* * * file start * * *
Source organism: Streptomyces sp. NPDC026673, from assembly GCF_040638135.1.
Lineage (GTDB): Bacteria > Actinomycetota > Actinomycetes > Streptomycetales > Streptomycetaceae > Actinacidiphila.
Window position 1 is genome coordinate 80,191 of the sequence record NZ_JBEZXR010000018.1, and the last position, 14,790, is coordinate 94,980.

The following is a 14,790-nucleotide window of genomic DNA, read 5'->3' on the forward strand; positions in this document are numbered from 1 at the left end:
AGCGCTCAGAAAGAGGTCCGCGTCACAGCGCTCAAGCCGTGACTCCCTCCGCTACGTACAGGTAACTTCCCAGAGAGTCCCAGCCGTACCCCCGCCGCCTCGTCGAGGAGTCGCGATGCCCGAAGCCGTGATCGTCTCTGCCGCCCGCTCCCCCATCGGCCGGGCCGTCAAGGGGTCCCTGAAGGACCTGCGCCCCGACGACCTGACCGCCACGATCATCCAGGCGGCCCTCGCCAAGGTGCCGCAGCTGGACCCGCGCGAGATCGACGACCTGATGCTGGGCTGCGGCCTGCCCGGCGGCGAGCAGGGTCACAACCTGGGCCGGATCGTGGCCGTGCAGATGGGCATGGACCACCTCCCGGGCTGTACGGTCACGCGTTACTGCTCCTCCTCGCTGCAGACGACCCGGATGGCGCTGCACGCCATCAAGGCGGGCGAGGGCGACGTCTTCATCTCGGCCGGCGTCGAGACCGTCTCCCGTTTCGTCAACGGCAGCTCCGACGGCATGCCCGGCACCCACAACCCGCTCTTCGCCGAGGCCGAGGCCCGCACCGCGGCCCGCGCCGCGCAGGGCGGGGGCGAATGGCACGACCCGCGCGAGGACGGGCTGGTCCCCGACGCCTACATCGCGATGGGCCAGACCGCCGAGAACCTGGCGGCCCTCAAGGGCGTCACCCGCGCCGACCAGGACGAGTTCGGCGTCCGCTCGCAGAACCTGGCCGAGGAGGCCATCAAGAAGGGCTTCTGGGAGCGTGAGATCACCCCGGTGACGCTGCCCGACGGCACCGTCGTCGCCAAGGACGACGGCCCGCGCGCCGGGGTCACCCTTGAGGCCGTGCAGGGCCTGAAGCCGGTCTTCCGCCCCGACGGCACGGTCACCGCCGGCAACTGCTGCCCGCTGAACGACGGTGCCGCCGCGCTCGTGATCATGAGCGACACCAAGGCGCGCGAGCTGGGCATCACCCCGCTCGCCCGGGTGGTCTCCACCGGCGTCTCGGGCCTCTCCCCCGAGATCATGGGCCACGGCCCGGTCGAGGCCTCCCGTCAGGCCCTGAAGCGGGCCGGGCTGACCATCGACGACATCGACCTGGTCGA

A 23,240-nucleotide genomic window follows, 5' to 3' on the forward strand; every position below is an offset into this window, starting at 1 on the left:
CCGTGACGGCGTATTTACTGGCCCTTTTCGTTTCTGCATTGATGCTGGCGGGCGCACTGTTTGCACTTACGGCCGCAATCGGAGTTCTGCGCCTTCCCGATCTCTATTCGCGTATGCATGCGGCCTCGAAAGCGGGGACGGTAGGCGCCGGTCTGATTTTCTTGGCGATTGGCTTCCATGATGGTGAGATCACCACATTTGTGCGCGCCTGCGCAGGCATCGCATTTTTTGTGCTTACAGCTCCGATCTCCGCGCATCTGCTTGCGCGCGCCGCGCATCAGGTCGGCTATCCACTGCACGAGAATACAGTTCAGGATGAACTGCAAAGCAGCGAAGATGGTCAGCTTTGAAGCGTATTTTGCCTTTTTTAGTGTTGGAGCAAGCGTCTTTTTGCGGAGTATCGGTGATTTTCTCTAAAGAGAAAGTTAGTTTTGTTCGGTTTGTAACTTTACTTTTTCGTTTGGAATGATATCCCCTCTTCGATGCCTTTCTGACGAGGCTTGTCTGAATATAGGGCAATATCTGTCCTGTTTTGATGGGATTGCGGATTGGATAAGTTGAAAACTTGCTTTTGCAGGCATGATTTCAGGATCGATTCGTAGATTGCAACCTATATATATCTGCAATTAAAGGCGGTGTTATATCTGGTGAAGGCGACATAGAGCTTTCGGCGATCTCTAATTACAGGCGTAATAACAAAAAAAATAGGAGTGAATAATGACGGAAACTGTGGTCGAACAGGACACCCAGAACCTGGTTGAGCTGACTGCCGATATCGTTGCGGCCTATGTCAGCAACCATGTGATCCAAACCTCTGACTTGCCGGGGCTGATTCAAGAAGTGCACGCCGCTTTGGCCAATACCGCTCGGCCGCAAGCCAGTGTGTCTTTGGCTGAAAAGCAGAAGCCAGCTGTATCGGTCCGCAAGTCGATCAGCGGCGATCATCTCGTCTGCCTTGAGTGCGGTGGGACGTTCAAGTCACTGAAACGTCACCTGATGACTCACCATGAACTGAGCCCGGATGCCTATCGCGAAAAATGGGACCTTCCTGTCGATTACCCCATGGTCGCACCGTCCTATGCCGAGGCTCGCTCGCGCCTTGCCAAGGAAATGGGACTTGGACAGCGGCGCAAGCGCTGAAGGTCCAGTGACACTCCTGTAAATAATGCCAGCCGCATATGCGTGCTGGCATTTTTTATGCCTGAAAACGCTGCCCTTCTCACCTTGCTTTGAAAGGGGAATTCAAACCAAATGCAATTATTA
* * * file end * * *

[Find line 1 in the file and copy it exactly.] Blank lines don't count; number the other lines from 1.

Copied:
Source organism: Streptomyces sp. NPDC026673, from assembly GCF_040638135.1.